The fact is that the Saudis remain in a strong position because oil is cheap to produce there, and the country has such vast reserves. It can withstand a year — or three — of low oil prices.

There are others out there that are fully convinced that the Saudis and the U.S. are actually colluding to drive down the price of oil, and that their real goal is to destroy Russia.

In fact, Venezuela’s President Nicolas Maduro openly promoted this theory during a recent speech on Venezuelan national television

“Did you know there’s an oil war? And the war has an objective: to destroy Russia,” he said in a speech to state businessmen carried live on state TV.

“It’s a strategically planned war … also aimed at Venezuela, to try and destroy our revolution and cause an economic collapse,” he added, accusing the United States of trying to flood the market with shale oil.

Venezuela and Russia, which both have fractious ties with Washington, are widely considered the nations hardest hit by the global oil price fall.

And as I discussed just the other day, Russian President Vladimir Putin seems to agree with this theory…

“We all see the lowering of oil prices. There’s lots of talk about what’s causing it. Could it be an agreement between the U.S. and Saudi Arabia to punish Iran and affect the economies of Russia and Venezuela? It could.”

Without a doubt, Obama wants to “punish” Russia for what has been going on in Ukraine.  Going after oil is one of the best ways to do that.  And if the U.S. shale industry gets hurt in the process, that is a bonus for the radical environmentalists in Obama’s administration.

There are yet others that see this oil war as being even more complicated.

Marin Katusa believes that this is actually a three-way war between OPEC, Russia and the United States…

“It’s a three-way oil war between OPEC, Russia and North American shale,” says Marin Katusa, author of “The Colder War,” and chief energy investment strategist at Casey Research.

Katusa doesn’t see production slowing in 2015: “We know that OPEC will not be cutting back production. They’re going to increase it. Russia has increased production to all-time highs.” With Russia and OPEC refusing to give up market share how will the shale industry compete?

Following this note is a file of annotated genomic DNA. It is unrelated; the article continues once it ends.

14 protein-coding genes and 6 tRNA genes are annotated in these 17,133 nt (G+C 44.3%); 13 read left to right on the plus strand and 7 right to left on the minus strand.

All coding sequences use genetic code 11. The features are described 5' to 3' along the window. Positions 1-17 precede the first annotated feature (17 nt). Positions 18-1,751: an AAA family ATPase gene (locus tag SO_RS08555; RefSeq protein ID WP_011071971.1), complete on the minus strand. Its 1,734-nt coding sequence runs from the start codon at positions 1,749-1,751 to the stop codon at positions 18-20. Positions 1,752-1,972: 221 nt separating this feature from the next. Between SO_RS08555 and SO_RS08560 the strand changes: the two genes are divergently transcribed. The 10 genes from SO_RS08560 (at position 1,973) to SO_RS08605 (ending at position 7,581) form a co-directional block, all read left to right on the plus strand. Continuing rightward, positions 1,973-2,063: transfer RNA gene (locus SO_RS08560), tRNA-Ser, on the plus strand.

Katusa thinks the longevity and staying power of the shale industry will keep it viable and profitable. “The versatility and the survivability of a lot of these shale producers will surprise people. I don’t see that the shale sector is going to collapse over night,” he says. Shale sweet spots like North Dakota’s Bakken region and Texas’ Eagle Ford area will help keep production levels up and output steady.

Whatever the true motivation for this oil war is, it does not appear that it is going to end any time soon.

And so that means that the price of oil is going to go lower.

How much lower?

One analyst recently told CNN that we could see the price of oil dip into the $30s next year…

Few saw the energy meltdown coming. Now that it’s here, industry analysts warn another move lower is possible as the momentum remains firmly to the downside.

“If this doesn’t hold, we could go back to price levels in late 2008 and early 2009 — down in the $30s. There’s no reason why it couldn’t happen,” said Darin Newsom, senior analyst at Telvent DTN.

Others are even more pessimistic.  For instance, Jeremy Warner of the Sydney Morning Herald, who correctly predicted that the price of oil would fall below $80 this year, is now forecasting that the price of oil could fall all the way down to $20 next year…

Revisiting the past year’s predictions is, for most columnists a frequently humbling experience. The howlers tend to far outweigh the successes. Yet, for a change, I can genuinely claim to have got my main call for markets – that oil would sink to $US80 a barrel or less – spot on, and for the right reasons, too.

Just in case you think I’m making it up, this is what I said 12 months ago: “My big prediction is for $US80 oil, from which much of the rest of my outlook for the coming year flows. It’s hard to overstate the significance of a much lower oil price – Brent at, say, $US80 a barrel, or perhaps lower still – yet this is a surprisingly likely prospect, the implications of which have been largely missed by mainstream economic forecasters.”

If on to a good thing, you might as well stick with it; so for the coming year, I’m doubling up on this forecast. Far from bouncing back to the post crisis “normal” of something over $US100 a barrel, as many oil traders seem to expect, my view is that the oil price will remain low for a long time, sinking to perhaps as little as $US20 a barrel over the coming year before recovering a little.

But even Warner’s chilling prediction is not the most bearish.

A technical analyst named Abigail Doolittle recently told CNBC that under a worst case scenario the price of oil could fall as low as $14 a barrel…